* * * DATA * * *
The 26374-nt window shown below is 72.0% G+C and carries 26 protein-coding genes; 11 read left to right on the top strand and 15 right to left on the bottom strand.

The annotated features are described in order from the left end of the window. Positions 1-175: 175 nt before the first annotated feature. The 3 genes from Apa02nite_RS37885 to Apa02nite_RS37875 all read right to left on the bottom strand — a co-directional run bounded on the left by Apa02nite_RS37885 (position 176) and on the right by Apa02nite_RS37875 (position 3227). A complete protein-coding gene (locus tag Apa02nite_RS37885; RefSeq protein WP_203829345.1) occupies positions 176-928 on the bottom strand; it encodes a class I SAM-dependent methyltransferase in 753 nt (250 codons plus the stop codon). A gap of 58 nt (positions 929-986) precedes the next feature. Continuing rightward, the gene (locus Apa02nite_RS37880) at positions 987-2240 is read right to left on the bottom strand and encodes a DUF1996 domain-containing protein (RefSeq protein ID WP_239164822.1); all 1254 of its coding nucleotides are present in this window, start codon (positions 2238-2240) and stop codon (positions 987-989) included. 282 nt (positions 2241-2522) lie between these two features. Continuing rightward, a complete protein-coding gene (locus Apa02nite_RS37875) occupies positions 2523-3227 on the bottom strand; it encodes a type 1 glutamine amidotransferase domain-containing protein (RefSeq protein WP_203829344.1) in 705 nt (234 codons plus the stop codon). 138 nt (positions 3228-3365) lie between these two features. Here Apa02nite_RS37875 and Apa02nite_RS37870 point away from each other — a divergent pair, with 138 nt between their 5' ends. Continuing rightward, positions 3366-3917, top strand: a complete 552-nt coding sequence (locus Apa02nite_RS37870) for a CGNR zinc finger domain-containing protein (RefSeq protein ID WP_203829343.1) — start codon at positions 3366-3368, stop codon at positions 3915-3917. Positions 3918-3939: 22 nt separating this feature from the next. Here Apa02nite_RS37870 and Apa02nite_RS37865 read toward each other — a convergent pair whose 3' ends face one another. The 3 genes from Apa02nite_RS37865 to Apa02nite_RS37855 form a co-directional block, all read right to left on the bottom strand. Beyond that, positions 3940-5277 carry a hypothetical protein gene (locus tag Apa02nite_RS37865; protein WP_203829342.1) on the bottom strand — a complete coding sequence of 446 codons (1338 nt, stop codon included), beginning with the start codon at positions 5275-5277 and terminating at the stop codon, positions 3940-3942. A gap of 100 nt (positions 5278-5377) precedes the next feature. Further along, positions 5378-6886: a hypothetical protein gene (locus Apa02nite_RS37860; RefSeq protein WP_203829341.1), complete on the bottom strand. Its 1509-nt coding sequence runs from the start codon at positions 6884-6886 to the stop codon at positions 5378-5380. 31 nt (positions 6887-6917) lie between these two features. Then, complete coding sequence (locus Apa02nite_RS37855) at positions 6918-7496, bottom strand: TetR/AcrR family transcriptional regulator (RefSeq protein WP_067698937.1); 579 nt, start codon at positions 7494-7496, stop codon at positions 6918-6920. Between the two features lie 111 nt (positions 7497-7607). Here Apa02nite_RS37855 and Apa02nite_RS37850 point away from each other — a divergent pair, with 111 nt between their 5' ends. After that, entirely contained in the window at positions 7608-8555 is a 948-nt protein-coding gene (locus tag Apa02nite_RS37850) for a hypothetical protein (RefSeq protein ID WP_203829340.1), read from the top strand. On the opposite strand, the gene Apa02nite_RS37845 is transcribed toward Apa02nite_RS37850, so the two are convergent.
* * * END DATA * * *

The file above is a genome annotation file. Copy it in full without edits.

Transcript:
The 26374-nt window shown below is 72.0% G+C and carries 26 protein-coding genes; 11 read left to right on the top strand and 15 right to left on the bottom strand.

The annotated features are described in order from the left end of the window. Positions 1-175: 175 nt before the first annotated feature. The 3 genes from Apa02nite_RS37885 to Apa02nite_RS37875 all read right to left on the bottom strand — a co-directional run bounded on the left by Apa02nite_RS37885 (position 176) and on the right by Apa02nite_RS37875 (position 3227). A complete protein-coding gene (locus tag Apa02nite_RS37885; RefSeq protein WP_203829345.1) occupies positions 176-928 on the bottom strand; it encodes a class I SAM-dependent methyltransferase in 753 nt (250 codons plus the stop codon). A gap of 58 nt (positions 929-986) precedes the next feature. Continuing rightward, the gene (locus Apa02nite_RS37880) at positions 987-2240 is read right to left on the bottom strand and encodes a DUF1996 domain-containing protein (RefSeq protein ID WP_239164822.1); all 1254 of its coding nucleotides are present in this window, start codon (positions 2238-2240) and stop codon (positions 987-989) included. 282 nt (positions 2241-2522) lie between these two features. Continuing rightward, a complete protein-coding gene (locus Apa02nite_RS37875) occupies positions 2523-3227 on the bottom strand; it encodes a type 1 glutamine amidotransferase domain-containing protein (RefSeq protein WP_203829344.1) in 705 nt (234 codons plus the stop codon). 138 nt (positions 3228-3365) lie between these two features. Here Apa02nite_RS37875 and Apa02nite_RS37870 point away from each other — a divergent pair, with 138 nt between their 5' ends. Continuing rightward, positions 3366-3917, top strand: a complete 552-nt coding sequence (locus Apa02nite_RS37870) for a CGNR zinc finger domain-containing protein (RefSeq protein ID WP_203829343.1) — start codon at positions 3366-3368, stop codon at positions 3915-3917. Positions 3918-3939: 22 nt separating this feature from the next. Here Apa02nite_RS37870 and Apa02nite_RS37865 read toward each other — a convergent pair whose 3' ends face one another. The 3 genes from Apa02nite_RS37865 to Apa02nite_RS37855 form a co-directional block, all read right to left on the bottom strand. Beyond that, positions 3940-5277 carry a hypothetical protein gene (locus tag Apa02nite_RS37865; protein WP_203829342.1) on the bottom strand — a complete coding sequence of 446 codons (1338 nt, stop codon included), beginning with the start codon at positions 5275-5277 and terminating at the stop codon, positions 3940-3942. A gap of 100 nt (positions 5278-5377) precedes the next feature. Further along, positions 5378-6886: a hypothetical protein gene (locus Apa02nite_RS37860; RefSeq protein WP_203829341.1), complete on the bottom strand. Its 1509-nt coding sequence runs from the start codon at positions 6884-6886 to the stop codon at positions 5378-5380. 31 nt (positions 6887-6917) lie between these two features. Then, complete coding sequence (locus Apa02nite_RS37855) at positions 6918-7496, bottom strand: TetR/AcrR family transcriptional regulator (RefSeq protein WP_067698937.1); 579 nt, start codon at positions 7494-7496, stop codon at positions 6918-6920. Between the two features lie 111 nt (positions 7497-7607). Here Apa02nite_RS37855 and Apa02nite_RS37850 point away from each other — a divergent pair, with 111 nt between their 5' ends. After that, entirely contained in the window at positions 7608-8555 is a 948-nt protein-coding gene (locus tag Apa02nite_RS37850) for a hypothetical protein (RefSeq protein ID WP_203829340.1), read from the top strand. On the opposite strand, the gene Apa02nite_RS37845 is transcribed toward Apa02nite_RS37850, so the two are convergent.